Teacher touched by students' show of support

By JUDY JENKINS, Gleaner Columnist
November 30, 2003

Gleaner photos by Darrin Phegley
Henderson County High School teacher Jennifer Carrico is suprised, as she walks into Beth Ann Shuler's child development class where a baby shower had been planned for her newborn son, Keegan, who was born with spina bifida. 

As a young mom, Jenny Carrico knows all about constantly untied shoe strings. 

As a music teacher in Henderson County High School's Humanities department, she knows all about instruments with strings. 

And as the startled recipient of special gifts from a group of caring teens, Jenny knows all about heart strings. Hers have been tugged to the point that it's difficult for her to talk about these kids without crying. 

"Something like this changes your perspective," she says. "Sometimes you can get a little jaded, being a teacher. This really makes you think twice." She finds it hard to believe that the teens would make such an effort for someone they barely know. 

A week ago, they presented her with $1,000 to help with medical expenses incurred by Keegan, the son born to Jenny and her husband Stephen on Sept. 23. The youths also had a baby shower for Keegan, who already has had three surgeries for problems related to spina bifida, a birth defect in which part of the spinal column doesn't fully develop and the spinal cord nerves in the affected area are exposed and unprotected. 

As of Thanksgiving Eve, the day this column was written, Keegan remained in the Neonatal Intensive Care Unit of St. Mary's Hospital. His parents and grandparents and 4-year-old brother Jacob were hoping they would get to bring the infant home on Thanksgiving Day, or at least by this weekend.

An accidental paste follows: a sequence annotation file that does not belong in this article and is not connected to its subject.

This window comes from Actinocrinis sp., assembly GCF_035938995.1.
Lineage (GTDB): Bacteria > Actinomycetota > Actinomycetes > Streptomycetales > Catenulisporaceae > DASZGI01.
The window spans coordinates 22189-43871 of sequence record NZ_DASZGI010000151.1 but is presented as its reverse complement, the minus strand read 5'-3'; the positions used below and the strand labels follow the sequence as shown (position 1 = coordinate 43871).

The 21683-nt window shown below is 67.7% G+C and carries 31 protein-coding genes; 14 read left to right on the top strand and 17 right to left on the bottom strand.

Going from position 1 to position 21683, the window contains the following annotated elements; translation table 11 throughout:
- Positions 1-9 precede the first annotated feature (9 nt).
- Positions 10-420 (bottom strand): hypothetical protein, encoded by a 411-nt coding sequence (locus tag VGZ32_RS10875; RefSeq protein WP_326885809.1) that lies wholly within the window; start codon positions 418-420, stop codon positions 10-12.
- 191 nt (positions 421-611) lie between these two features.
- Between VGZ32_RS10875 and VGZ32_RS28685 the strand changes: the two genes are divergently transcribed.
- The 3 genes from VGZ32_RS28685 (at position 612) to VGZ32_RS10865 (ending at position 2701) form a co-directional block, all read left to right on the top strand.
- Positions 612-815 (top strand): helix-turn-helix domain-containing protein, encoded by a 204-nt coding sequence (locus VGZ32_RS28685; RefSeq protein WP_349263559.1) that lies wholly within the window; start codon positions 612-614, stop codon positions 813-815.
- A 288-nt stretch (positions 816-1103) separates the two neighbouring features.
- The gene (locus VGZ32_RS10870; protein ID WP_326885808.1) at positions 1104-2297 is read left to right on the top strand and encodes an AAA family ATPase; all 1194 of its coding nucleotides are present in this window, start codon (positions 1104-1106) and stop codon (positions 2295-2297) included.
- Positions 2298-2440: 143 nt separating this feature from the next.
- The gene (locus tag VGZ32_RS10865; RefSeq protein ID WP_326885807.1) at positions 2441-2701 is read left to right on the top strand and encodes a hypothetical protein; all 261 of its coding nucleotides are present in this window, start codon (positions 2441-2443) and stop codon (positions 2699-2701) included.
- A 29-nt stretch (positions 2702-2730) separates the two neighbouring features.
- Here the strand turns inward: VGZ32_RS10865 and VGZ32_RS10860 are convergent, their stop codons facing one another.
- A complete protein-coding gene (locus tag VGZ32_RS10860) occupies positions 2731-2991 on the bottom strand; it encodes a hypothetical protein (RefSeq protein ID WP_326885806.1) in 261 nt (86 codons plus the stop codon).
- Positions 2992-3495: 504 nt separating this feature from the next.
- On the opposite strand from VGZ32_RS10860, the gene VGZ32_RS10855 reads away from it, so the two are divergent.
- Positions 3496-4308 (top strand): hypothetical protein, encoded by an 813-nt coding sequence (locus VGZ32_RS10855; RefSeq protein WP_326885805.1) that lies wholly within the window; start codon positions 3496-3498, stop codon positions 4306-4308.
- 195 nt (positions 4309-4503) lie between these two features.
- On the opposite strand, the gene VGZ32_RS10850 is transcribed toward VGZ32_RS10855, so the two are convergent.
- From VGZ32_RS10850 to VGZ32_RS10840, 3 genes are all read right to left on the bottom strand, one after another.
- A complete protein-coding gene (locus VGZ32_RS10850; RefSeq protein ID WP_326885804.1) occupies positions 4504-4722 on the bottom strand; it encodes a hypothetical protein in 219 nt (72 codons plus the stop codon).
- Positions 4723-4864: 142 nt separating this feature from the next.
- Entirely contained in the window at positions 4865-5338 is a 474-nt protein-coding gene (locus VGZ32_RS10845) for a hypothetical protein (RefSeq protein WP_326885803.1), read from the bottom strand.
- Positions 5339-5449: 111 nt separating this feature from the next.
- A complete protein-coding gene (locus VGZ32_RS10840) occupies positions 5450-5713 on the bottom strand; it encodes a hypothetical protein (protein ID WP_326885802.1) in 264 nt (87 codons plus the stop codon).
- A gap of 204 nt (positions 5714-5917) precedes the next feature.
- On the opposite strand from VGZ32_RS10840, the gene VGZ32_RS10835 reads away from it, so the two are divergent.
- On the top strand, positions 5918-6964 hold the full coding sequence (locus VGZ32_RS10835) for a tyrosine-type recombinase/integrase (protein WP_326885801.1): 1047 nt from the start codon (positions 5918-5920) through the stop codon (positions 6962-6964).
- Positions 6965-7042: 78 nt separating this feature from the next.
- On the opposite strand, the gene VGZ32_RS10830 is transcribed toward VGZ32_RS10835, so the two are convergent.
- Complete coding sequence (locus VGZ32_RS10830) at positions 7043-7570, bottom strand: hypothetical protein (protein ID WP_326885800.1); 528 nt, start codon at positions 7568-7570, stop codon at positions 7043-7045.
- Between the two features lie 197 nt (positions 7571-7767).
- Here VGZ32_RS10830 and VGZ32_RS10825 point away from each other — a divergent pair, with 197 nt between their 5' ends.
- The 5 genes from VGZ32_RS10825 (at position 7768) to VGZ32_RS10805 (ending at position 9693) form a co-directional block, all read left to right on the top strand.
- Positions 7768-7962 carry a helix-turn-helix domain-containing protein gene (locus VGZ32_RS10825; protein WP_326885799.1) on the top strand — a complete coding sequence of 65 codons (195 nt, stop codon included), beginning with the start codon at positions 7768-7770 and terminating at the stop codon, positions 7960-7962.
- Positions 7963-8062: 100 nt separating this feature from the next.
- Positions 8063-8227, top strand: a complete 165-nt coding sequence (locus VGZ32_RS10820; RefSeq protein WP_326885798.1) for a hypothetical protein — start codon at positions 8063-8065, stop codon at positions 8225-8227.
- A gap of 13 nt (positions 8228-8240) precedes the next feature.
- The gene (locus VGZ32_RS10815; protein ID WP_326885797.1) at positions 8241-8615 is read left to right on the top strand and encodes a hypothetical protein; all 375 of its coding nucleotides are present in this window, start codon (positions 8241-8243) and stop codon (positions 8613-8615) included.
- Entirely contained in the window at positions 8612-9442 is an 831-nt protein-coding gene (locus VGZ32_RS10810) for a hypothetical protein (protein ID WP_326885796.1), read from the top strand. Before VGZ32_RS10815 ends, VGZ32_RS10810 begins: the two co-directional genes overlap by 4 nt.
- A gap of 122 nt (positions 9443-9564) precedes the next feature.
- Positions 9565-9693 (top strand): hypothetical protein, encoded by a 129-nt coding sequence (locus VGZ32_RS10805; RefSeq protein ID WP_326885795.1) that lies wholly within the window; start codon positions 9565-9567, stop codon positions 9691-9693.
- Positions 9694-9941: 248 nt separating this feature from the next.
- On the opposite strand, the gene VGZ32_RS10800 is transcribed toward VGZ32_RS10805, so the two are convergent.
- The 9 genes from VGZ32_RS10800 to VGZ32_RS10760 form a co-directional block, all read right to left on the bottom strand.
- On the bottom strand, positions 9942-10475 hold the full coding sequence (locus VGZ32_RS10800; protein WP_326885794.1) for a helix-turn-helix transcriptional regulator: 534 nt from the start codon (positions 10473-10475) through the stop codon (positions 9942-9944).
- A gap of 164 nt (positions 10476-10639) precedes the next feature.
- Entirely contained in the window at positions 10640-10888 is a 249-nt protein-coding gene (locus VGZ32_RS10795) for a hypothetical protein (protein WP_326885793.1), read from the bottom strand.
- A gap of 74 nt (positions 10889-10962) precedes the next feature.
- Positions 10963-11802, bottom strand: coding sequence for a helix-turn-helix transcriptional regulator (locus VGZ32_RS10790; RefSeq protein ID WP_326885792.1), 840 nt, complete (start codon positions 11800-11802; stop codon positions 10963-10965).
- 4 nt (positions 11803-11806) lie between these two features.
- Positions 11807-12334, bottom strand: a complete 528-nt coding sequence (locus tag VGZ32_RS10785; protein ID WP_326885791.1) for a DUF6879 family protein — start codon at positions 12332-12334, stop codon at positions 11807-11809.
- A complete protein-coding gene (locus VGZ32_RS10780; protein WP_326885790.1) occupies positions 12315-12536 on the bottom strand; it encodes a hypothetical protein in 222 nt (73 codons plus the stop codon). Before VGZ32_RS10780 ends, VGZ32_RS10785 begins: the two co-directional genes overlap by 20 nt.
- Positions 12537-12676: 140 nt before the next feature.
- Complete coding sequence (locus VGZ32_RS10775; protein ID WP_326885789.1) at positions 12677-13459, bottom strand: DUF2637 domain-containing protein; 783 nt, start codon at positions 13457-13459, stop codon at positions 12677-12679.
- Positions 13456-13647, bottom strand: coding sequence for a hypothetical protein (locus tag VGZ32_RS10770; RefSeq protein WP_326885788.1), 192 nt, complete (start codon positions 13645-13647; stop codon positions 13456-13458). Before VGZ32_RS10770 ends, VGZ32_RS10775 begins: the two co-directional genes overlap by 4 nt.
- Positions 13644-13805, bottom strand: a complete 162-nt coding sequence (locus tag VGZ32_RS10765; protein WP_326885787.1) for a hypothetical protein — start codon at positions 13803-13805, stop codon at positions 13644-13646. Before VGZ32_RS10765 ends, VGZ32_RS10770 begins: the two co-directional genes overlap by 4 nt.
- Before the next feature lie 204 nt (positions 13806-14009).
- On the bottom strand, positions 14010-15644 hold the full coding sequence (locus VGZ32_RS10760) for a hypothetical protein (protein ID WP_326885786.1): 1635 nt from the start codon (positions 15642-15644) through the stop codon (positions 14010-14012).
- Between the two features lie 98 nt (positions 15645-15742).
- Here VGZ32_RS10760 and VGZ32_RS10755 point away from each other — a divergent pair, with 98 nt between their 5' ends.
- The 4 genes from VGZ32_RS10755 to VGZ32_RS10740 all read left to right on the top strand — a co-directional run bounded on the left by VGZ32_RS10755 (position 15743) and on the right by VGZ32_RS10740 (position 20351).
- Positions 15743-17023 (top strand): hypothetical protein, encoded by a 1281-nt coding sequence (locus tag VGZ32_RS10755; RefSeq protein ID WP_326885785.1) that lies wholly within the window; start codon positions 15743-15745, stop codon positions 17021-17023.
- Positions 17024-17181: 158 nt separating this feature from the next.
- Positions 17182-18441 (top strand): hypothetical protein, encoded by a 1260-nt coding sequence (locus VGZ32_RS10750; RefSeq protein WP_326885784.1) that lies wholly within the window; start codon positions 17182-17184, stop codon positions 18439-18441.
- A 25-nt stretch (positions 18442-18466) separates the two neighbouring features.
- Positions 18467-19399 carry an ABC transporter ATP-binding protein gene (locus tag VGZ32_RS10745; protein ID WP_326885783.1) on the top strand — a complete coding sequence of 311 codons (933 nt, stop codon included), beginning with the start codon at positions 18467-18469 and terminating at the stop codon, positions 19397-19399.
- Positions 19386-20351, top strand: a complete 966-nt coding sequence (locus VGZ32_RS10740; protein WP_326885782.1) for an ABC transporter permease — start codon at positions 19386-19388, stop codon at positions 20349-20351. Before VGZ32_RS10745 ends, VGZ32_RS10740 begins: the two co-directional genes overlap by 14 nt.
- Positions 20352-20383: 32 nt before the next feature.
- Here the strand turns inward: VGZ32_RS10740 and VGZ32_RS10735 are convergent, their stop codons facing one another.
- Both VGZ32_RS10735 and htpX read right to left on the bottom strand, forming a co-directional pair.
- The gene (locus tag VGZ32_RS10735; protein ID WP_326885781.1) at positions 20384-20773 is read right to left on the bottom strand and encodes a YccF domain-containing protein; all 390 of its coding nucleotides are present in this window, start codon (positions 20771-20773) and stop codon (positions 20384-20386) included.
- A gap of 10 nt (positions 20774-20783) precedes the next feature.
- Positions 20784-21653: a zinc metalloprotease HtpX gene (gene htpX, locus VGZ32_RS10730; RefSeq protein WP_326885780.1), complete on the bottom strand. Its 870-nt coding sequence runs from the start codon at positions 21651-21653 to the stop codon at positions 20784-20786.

Keegan's spinal opening has been surgically closed, and the great news is he's not expected to have any problems with mobility or his cognitive abilities. The baby with the strawberry blonde hair and pronounced personality already is reaching for things and thoroughly charming his nurses. 

A youngster with particularly good taste, he shows a preference for classical music. "They play music for him all the time," Jenny said, "and he loves the lullabies and classical" selections. 

Keegan, who weighed 6 pounds, 11 ounces at birth currently tips the scale at 9 pounds, 4 ounces. 

His biggest problem right now is breathing difficulties related to his vocal cords. One vocal cord is paralyzed and one has been swollen, and that caused respiratory problems that required a "trach" tube to help him breathe. 

"He'll come home with two monitors, a suctioning machine and humidity machine," said Jenny, who added that her younger son "is definitely a high maintenance baby." On Tuesday and Wednesday last week, Jenny and Stephen were staying in a St. Mary's homelike setting where they took care of Keegan and learned to operate the equipment he needs. 

Jenny hasn't been able to teach since the first month of school, when she was ordered on bed rest by her doctor. She has, however, been back to County High several times to visit, and two weeks ago she talked to Beth Shuler's Child Development Class about spina bifida. 

These students, who were touched by what the Carrico family has experienced, took it upon themselves to raise money to help with some of the medical expenses that aren't being covered by insurance. They went to different classes to collect everything from pennies to folding bills, and they bought gifts for the baby whose name was featured on a banner in Beth's class. 

Jenny had been asked to come back to the class, but she had no idea what they'd done. When she entered the doorway and saw that large banner, helium balloons, presents and refreshments, the red-haired Union County resident clasped her hands over her mouth. 

The students gave her a special memory, and the certain knowledge that there are plenty of kids in this 21st century with "really good hearts."

Gleaner photos by Darrin Phegley
Carrico holds her other son, Jacob, who is 4, during the shower.